Why No One Knows Who Created Bitcoin

The creator of Bitcoin goes by the name Satoshi Nakamoto and he currently owns just under one million bitcoin, which at its recent peak was worth about $19.4 billion dollars.

That would make him Forbes’ 44th richest person in the world.
But there’s just one problem – no one knows who this person is.
Satoshi Nakamoto is a pseudonym and his or her identity has remained a mystery for an entire decade.

The creator could be a man, a woman, or even a whole group of people. But no one knows, and that’s important.

Unlike every other current banking system in the world, no one owns Bitcoin.

When you sign up for a Bank of America credit card, you have to trust that bank and all of its employees to keep your information safe, and to not lend your money out to other users.

In return, they have to trust you to make your payments on time.
Bitcoin is different. Bitcoin is based on cryptographic proof, not trust.

There’s no bank, teller, president, or CEO to answer to.
Nakamoto being nonexistent only helps bitcoin’s success as a genuine peer to peer network.

On top of that, the inventor of Bitcoin has avoided adverse legal consequences by remaining anonymous, at least a partial reason for the currency’s success.

In 1998, Bernard von NotHaus was charged with violating federal law for his form of currency called “Liberty Dollars.”

In 2007, one of the first digital currencies, E-Gold, was shut down on grounds of money laundering.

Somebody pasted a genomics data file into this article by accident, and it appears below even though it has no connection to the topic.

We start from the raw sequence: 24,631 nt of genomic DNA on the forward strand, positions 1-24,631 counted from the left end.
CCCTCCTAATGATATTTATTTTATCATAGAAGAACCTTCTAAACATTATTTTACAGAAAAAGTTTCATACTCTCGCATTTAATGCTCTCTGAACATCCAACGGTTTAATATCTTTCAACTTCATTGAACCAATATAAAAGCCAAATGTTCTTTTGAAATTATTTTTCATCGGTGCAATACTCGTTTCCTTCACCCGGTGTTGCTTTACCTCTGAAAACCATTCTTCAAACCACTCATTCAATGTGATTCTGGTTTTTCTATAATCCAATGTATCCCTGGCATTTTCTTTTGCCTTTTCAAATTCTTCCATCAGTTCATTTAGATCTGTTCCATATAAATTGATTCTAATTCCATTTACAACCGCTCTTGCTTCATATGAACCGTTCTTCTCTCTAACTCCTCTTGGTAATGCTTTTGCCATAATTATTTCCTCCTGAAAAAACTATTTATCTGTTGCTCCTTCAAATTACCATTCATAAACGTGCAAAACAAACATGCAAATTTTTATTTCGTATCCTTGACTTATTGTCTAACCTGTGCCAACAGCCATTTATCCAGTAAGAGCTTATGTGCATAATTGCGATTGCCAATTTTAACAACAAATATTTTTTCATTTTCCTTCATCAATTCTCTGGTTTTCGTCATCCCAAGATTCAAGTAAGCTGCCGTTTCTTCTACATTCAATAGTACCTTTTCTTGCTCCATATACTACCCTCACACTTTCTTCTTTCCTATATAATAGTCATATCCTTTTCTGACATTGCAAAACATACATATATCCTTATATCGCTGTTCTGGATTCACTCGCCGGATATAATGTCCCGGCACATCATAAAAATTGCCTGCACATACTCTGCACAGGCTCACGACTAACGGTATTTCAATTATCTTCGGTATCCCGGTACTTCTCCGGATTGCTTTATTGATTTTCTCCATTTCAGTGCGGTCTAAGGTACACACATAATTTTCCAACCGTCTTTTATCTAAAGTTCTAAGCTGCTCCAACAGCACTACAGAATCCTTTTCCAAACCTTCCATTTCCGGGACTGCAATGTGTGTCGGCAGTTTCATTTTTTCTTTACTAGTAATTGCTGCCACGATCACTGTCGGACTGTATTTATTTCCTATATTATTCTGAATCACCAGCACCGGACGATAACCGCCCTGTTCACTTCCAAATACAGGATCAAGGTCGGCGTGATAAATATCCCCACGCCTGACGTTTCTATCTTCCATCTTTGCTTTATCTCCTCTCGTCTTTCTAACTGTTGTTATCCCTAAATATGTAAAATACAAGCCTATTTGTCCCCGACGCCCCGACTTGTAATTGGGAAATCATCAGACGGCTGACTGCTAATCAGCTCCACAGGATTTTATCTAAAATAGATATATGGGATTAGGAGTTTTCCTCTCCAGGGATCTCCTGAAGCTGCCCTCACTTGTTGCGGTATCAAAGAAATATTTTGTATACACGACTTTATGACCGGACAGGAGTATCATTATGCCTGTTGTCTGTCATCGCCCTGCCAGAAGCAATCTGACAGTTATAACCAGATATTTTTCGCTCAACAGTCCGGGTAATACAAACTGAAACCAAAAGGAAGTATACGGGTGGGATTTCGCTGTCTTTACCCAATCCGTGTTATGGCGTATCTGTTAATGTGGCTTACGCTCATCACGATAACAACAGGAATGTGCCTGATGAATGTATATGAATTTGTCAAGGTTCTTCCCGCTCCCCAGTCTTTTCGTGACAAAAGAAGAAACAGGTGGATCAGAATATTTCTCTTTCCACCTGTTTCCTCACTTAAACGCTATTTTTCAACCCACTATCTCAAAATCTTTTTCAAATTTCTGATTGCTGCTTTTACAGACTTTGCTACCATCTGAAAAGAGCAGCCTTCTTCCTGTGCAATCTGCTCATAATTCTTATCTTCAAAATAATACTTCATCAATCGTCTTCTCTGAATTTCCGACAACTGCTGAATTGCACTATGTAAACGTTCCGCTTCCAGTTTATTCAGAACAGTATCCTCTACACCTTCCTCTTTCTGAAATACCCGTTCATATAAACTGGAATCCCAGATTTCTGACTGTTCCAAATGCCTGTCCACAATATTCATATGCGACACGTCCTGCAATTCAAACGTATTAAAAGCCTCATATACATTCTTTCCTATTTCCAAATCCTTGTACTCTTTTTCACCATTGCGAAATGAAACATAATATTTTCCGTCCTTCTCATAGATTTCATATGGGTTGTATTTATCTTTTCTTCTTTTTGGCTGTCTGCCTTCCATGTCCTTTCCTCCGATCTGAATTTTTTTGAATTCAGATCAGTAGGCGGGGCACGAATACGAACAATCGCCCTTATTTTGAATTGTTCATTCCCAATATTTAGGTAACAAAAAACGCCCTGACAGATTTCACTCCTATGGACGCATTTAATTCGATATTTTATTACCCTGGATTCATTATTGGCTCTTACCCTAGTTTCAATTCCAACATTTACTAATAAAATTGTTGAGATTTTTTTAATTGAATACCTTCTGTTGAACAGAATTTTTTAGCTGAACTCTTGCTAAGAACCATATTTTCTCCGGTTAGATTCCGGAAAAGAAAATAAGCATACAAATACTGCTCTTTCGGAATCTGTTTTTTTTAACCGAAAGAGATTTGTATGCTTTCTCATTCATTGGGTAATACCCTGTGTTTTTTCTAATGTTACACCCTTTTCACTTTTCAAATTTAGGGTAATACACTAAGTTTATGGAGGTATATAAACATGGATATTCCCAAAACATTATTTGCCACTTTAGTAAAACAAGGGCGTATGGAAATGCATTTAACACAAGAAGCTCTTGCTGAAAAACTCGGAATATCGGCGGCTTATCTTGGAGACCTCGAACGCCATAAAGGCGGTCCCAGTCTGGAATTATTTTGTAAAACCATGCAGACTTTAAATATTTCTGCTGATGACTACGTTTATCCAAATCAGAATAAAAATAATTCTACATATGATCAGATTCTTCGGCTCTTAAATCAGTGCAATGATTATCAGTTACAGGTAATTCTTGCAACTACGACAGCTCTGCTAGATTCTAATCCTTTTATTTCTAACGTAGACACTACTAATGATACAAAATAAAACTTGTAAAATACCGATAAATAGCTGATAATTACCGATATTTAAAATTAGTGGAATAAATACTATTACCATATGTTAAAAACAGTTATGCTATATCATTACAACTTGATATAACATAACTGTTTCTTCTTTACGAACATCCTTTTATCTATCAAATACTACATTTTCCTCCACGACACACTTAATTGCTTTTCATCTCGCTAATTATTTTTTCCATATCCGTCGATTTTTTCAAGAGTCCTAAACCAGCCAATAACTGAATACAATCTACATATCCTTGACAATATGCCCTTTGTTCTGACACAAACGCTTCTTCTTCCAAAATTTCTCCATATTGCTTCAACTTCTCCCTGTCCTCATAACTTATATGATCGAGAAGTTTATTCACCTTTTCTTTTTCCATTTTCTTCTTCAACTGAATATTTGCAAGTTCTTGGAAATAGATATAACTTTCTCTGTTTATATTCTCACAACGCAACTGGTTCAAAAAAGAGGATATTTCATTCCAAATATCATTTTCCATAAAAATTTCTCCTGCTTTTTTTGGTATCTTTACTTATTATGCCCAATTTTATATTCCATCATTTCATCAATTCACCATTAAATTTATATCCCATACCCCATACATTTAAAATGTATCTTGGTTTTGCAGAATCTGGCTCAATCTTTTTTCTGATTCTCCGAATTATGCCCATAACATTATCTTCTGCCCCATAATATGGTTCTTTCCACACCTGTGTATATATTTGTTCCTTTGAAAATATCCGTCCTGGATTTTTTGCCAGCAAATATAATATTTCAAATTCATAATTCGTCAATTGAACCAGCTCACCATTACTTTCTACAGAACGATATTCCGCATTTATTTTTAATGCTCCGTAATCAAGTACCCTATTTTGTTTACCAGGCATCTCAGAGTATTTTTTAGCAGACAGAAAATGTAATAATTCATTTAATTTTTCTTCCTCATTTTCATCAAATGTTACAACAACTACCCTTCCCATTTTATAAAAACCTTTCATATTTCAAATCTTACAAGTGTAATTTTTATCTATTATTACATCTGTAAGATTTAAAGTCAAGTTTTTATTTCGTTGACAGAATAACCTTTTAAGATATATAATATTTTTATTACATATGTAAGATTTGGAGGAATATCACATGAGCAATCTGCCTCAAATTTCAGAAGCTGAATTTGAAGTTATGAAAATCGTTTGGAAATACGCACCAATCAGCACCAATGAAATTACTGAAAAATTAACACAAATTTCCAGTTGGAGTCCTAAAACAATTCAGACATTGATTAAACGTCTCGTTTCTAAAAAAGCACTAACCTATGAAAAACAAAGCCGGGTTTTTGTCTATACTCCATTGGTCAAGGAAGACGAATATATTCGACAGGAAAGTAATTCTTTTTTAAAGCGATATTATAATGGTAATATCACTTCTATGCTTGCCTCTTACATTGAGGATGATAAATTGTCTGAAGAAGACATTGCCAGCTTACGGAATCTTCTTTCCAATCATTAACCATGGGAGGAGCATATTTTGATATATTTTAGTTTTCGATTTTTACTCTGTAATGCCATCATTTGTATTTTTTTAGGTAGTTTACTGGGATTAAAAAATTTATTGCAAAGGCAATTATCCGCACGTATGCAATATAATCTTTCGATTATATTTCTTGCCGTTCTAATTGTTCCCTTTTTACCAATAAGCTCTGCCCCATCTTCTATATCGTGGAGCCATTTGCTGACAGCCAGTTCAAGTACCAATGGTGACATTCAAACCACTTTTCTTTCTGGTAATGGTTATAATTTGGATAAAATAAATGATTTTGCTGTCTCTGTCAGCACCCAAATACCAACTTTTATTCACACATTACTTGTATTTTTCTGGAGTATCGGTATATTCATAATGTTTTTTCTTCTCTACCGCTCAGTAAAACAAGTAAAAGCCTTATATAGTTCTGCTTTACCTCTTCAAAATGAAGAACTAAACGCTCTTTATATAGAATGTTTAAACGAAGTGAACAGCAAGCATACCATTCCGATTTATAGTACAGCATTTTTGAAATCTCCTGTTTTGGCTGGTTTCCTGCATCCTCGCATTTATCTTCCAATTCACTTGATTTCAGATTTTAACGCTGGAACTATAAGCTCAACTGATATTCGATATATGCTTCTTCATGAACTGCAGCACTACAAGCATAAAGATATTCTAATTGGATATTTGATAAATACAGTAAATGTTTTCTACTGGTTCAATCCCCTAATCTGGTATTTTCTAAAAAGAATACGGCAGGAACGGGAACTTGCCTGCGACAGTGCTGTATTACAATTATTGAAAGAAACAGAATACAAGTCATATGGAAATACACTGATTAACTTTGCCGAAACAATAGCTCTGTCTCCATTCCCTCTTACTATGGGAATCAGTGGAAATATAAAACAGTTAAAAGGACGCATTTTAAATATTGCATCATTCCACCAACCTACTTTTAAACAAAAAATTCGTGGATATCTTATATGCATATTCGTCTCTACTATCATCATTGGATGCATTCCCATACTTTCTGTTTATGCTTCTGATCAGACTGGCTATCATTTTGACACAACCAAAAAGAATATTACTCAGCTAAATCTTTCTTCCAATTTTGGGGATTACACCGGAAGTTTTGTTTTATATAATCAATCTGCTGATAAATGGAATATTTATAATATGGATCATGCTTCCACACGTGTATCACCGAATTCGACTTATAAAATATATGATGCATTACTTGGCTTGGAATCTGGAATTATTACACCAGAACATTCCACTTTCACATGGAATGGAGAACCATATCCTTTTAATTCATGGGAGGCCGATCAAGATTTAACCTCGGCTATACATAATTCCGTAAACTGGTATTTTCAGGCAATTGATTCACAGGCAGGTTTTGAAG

Others have pointed to Bitcoin code as an inscrutable execution that nears perfection, citing the anonymity because he or she is “the most paranoid, painstaking coder in the world.”

But for now, the identity remains a mystery, and experts in cryptocurrency say for the success of Bitcoin’s future, it’s important that the creator remain completely nonexistent.

Matt Green, a cryptocurrency professor at Johns Hopkins University, says Nakamoto has the power to tank the currency if he wants to.

He says to think of bitcoin as rare baseball cards.

“They’re valuable because they’re rare. If somebody could dump hundreds or thousands of Mickey Mantle trading cards, rare ones, onto the market, they wouldn’t be worth so much anymore.”

If Nakamoto ever sold his or her bitcoin, he or she would flood the market, cause the price of bitcoin to tank, and potentially collapse their own creation overnight.

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